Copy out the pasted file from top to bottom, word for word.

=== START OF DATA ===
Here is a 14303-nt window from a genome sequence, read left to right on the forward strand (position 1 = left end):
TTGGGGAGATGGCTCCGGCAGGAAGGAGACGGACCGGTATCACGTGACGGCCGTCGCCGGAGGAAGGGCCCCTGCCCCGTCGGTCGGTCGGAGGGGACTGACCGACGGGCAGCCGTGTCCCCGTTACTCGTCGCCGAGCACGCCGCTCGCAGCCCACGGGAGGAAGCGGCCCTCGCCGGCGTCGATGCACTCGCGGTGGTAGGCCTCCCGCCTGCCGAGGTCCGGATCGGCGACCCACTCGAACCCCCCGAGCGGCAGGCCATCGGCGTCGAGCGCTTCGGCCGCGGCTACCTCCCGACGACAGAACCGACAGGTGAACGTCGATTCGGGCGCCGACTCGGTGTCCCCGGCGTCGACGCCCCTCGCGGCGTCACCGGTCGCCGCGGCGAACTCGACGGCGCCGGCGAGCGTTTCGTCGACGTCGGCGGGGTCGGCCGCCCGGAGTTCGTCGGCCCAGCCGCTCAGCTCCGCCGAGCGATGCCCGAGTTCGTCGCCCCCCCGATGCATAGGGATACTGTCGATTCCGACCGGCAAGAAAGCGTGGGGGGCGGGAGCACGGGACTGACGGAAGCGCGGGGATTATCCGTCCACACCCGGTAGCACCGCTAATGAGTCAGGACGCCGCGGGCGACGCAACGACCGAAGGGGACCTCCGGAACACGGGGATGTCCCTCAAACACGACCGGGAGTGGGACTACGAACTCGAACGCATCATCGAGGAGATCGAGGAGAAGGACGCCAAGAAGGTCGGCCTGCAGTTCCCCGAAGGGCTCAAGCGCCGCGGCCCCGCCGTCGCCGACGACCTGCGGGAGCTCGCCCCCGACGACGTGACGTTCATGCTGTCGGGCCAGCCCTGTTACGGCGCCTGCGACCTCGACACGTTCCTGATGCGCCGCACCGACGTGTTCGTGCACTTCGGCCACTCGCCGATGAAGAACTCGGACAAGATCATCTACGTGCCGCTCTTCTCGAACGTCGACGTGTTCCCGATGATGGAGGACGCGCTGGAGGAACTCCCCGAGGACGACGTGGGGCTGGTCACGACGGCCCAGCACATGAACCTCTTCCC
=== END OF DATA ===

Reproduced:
Here is a 14303-nt window from a genome sequence, read left to right on the forward strand (position 1 = left end):
TTGGGGAGATGGCTCCGGCAGGAAGGAGACGGACCGGTATCACGTGACGGCCGTCGCCGGAGGAAGGGCCCCTGCCCCGTCGGTCGGTCGGAGGGGACTGACCGACGGGCAGCCGTGTCCCCGTTACTCGTCGCCGAGCACGCCGCTCGCAGCCCACGGGAGGAAGCGGCCCTCGCCGGCGTCGATGCACTCGCGGTGGTAGGCCTCCCGCCTGCCGAGGTCCGGATCGGCGACCCACTCGAACCCCCCGAGCGGCAGGCCATCGGCGTCGAGCGCTTCGGCCGCGGCTACCTCCCGACGACAGAACCGACAGGTGAACGTCGATTCGGGCGCCGACTCGGTGTCCCCGGCGTCGACGCCCCTCGCGGCGTCACCGGTCGCCGCGGCGAACTCGACGGCGCCGGCGAGCGTTTCGTCGACGTCGGCGGGGTCGGCCGCCCGGAGTTCGTCGGCCCAGCCGCTCAGCTCCGCCGAGCGATGCCCGAGTTCGTCGCCCCCCCGATGCATAGGGATACTGTCGATTCCGACCGGCAAGAAAGCGTGGGGGGCGGGAGCACGGGACTGACGGAAGCGCGGGGATTATCCGTCCACACCCGGTAGCACCGCTAATGAGTCAGGACGCCGCGGGCGACGCAACGACCGAAGGGGACCTCCGGAACACGGGGATGTCCCTCAAACACGACCGGGAGTGGGACTACGAACTCGAACGCATCATCGAGGAGATCGAGGAGAAGGACGCCAAGAAGGTCGGCCTGCAGTTCCCCGAAGGGCTCAAGCGCCGCGGCCCCGCCGTCGCCGACGACCTGCGGGAGCTCGCCCCCGACGACGTGACGTTCATGCTGTCGGGCCAGCCCTGTTACGGCGCCTGCGACCTCGACACGTTCCTGATGCGCCGCACCGACGTGTTCGTGCACTTCGGCCACTCGCCGATGAAGAACTCGGACAAGATCATCTACGTGCCGCTCTTCTCGAACGTCGACGTGTTCCCGATGATGGAGGACGCGCTGGAGGAACTCCCCGAGGACGACGTGGGGCTGGTCACGACGGCCCAGCACATGAACCTCTTCCC